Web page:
The Talented Timothy Taylor: Back 2 School (1st Period)
Shaman Work Recordings
The popular line these days is that rap fans have attention spans of about 15 minutes, and going by the gazillion fly-by-night MCs' graves dotting the landscape, it's an entirely valid observation. But the opposite view is also true—many artists, usually the ones who came up during the fourth wave of hip hop (1991-1996), have enjoyed not a modicum of staying power, due to their genuinely unique voices and to (gasp!) fan loyalty. Enter Wise Intelligent, formerly of Poor Righteous Teachers, a group that today seems downright impossible because of its blatant pro-Black Panthers message, but actually fits nicely in rap's under-mentioned Five Percenter tradition. Wise is a veteran, like Robert Horry—he may not have the name recognition of Nas or Ghostface, but he keeps adding rings to his fingers nonetheless.
The basic formula is simple. First, stick with the style that initially caught a buzz—but update it for the times. Here, Wise keeps his Das Efx-like rapid fire flow and riddim patois, along with heavy doses of empowerment. But though he used to rock African medallions, in 2007, he chooses to cloak his message in cautionary tales of drug deals gone wrong and government corruption (the soup-du-jour for gangstas and backpackers, respectively).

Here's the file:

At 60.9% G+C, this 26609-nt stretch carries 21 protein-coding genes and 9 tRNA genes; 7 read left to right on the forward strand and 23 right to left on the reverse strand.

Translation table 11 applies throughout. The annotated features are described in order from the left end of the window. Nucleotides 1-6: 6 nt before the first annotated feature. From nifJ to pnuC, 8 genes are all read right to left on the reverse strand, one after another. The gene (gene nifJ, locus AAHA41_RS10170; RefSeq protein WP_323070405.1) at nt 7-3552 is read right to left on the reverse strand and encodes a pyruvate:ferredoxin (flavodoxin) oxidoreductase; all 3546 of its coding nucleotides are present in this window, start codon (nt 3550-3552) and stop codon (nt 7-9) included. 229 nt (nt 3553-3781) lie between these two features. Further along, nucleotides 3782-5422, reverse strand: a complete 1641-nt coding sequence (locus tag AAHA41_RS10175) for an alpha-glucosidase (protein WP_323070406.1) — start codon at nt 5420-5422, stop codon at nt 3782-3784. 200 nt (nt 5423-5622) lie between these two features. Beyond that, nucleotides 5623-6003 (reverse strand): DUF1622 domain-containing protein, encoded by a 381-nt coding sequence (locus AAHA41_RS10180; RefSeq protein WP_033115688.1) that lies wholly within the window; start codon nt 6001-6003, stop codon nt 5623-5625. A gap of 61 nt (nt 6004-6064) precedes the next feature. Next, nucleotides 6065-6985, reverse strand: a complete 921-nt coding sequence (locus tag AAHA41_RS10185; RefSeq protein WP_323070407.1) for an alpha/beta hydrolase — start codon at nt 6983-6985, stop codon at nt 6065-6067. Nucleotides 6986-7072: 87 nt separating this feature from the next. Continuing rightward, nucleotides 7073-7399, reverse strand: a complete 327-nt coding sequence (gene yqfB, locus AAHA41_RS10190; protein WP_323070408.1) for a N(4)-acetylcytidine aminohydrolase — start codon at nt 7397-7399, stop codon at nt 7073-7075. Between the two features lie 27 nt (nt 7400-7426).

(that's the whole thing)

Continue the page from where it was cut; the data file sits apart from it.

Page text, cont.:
Next, know that thematic and sonic cohesion (here, poignant nostalgia for the soul-drenched pre-crack ghetto) make the difference between a collection of hot songs and a classic album. By surrounding himself with a handful of trusted producers (most notably Oh No, whose crispy fuzz is at once familiar and off-kilter), even when the music falters (rare, even with 18 songs), the larger structure is maintained. Lastly, it's the stance of humble assuredness that makes a veteran MC like Wise a champ every time out. Possessing twice the knowledge, wisdom, and understanding (not to mention talent) of its deaf, dumb, and blind contemporaries, Back 2 School shows instead of tells—the most important lesson of all. The result is one of the hottest releases this summer. Attention new jacks: It's no longer smart to be dumb!